Just moozing

Before you can check your notes, you must make them…

Print server

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I’m not talking about setting up a server to handle printers. Instead this post is about the hardware device where plus in the printer in one end and the ethernet cable in the other. A colleague asked me to get an old one up and running.

The device

It is an Lexmark MarkNet Pro 1. A quick google search says that you may buy it for $100. I wouldn’t. These days I rarely use a printer and my trusted HP Laser 1200 is connected to the USB port of a NAS (network attached storage), so no need.

I couldn’t find the manual online, but who needs manuals…

Finding the device

When I turn on power all four diodes start blinking. That is odd, it might be related to the fact that I don’t have any printer connected.

In order to find the IP address, I could use nmap or a systematic ping, but since I have access to the DHCP server, I check that one first.

With a lease time of 12 hours, the screen shot is taken 2 minutes and 41 seconds after the DHCP lease has been granted. The MAC address also corresponds to the one on the label of the print server box. The device support DHCP and has received the IP 192.168.1.168. It has even reported having the hostname “3”, which is odd.

Connecting

I use nmap to detect which ports are open.

$ nmap 192.168.1.168
Starting Nmap 5.00 ( http://nmap.org ) at 2010-12-15 20:20 CET
Interesting ports on 3.lan (192.168.1.168):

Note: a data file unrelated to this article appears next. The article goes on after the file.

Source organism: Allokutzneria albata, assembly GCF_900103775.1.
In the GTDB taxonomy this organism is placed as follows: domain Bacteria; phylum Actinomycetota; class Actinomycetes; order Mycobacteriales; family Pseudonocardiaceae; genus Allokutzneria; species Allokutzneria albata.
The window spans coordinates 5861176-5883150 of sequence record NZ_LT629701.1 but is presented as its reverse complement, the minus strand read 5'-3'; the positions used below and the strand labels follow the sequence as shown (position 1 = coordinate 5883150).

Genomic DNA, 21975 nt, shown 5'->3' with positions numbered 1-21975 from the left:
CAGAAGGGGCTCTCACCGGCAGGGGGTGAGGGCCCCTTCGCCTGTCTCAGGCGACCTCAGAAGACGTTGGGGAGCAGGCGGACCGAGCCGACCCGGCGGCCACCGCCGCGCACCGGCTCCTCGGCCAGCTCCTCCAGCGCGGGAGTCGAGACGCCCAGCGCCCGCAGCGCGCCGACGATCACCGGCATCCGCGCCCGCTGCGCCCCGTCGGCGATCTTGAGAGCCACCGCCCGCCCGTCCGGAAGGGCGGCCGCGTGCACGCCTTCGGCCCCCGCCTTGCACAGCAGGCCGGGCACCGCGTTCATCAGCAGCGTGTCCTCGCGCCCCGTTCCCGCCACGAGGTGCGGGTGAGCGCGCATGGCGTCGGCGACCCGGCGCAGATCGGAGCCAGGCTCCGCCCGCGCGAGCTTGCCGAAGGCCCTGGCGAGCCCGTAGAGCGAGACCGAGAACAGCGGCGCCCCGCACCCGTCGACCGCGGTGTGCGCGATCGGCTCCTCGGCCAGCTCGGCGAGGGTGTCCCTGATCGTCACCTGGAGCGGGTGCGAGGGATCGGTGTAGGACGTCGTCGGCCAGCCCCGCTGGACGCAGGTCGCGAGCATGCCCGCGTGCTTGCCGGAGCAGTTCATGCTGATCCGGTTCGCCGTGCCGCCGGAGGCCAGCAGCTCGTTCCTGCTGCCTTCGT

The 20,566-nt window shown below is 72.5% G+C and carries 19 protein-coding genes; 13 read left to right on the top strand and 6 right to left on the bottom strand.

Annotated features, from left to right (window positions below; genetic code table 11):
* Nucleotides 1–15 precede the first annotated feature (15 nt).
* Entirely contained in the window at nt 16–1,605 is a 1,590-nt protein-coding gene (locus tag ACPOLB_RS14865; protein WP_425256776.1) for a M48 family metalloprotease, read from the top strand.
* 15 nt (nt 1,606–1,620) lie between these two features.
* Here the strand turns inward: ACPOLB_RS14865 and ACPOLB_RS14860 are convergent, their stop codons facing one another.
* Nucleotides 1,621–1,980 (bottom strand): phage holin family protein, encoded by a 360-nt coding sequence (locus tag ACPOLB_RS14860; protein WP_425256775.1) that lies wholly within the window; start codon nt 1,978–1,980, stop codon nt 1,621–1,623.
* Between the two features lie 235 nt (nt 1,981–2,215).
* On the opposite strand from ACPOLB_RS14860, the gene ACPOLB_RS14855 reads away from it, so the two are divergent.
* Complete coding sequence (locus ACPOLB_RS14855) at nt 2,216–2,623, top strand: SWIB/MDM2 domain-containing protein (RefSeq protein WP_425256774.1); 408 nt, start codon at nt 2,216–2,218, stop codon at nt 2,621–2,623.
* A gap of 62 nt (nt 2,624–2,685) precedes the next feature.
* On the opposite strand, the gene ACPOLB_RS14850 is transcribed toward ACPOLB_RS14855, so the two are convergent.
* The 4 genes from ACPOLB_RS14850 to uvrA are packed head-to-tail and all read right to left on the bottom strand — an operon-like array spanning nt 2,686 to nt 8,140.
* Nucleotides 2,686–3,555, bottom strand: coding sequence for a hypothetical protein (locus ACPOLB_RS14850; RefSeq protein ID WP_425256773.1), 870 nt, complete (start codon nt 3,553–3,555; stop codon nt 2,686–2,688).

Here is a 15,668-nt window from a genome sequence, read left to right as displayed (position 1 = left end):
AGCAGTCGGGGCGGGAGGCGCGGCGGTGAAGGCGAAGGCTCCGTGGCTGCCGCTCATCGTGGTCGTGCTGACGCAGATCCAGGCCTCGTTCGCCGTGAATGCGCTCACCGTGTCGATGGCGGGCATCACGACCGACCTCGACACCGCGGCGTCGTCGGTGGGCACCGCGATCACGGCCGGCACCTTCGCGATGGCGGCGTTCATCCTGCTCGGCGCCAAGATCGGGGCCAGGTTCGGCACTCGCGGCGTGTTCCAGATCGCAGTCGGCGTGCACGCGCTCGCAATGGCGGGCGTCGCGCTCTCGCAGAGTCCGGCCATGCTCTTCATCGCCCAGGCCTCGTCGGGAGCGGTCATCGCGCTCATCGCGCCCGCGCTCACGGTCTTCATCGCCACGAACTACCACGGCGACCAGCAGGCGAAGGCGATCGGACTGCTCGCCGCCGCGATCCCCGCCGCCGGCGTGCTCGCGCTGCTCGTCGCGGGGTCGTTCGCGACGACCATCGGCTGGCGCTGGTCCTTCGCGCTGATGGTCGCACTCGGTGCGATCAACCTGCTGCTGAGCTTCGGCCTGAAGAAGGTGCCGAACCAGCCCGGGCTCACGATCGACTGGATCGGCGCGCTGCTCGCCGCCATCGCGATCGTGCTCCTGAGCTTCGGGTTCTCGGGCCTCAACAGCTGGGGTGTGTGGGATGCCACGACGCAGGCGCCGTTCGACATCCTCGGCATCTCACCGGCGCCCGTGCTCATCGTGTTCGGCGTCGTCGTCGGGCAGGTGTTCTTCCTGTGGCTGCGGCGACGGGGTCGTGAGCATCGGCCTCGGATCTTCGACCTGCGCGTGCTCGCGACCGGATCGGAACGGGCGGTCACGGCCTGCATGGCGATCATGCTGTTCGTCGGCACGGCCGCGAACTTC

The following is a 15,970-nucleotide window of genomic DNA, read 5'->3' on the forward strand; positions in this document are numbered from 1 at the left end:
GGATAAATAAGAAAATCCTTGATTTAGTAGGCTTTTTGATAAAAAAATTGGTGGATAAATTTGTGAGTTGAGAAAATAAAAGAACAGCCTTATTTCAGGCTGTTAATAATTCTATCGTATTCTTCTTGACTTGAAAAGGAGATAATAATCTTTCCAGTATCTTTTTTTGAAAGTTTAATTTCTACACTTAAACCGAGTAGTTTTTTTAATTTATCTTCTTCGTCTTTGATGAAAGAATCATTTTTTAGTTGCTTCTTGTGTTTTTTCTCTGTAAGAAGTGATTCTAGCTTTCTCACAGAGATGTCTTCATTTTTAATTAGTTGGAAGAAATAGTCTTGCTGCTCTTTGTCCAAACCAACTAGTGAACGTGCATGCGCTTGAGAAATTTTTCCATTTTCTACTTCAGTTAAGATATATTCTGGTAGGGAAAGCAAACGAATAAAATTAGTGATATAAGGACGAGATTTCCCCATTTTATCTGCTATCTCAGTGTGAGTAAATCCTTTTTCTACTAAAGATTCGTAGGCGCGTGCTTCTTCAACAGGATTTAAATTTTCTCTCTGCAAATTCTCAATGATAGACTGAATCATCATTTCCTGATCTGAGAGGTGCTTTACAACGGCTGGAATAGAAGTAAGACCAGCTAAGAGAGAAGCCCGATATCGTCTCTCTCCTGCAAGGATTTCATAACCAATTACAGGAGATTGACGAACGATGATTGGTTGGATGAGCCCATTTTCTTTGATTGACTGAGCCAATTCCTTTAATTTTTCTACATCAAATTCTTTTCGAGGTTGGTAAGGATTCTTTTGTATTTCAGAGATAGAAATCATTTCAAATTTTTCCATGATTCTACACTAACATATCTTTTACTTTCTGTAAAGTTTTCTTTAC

Not shown: 991 closed ports
PORT     STATE SERVICE
7/tcp    open  echo
21/tcp   open  ftp
79/tcp   open  finger
80/tcp   open  http
515/tcp  open  printer
9000/tcp open  cslistener
9100/tcp open  jetdirect
9200/tcp open  wap-wsp
9500/tcp open  unknown

Nmap done: 1 IP address (1 host up) scanned in 4.27 seconds

First thought: Oh, dear, I don’t want that device on my network.

It has a ton of open port, which increases the attack surface. Perhaps we may disable stuff (using HTTP), which may help, but firmware must be ancient, and for a home network it doesn’t matter. It would be strange beyond reason to have some random malware to target this device.

I couldn’t help taking screenshots of the web interface.

It may not be fancy by today’s standards, but it works, is easy to navigate and tells you what you want to know. The device has support for a lot of different network printer protocol.

We keep the current values, except the hostname, which is changed to “printserver” – a hostname of “3” is annoying and error prone. Some services like RARP could be disabled, but why bother on a home network.

Using the print server

On my Linux box I would use Jetdirect on port 9100 – it gets detected by my printer manager when I supply the IP address or the hostname. Using LDP appears to work as well. All this is given the reservation that there is no printer attached.

I doesn’t support SMB/CIFS shares, which would have been my first choice on a windows machine.

It appears to support Jetdirect on port 9100 and LPD on port 515. Googling this should give some useful hits for making it run in windows.

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Written by moozing

December 16, 2010 at 09:00

Posted in Tech

Tagged with , ,

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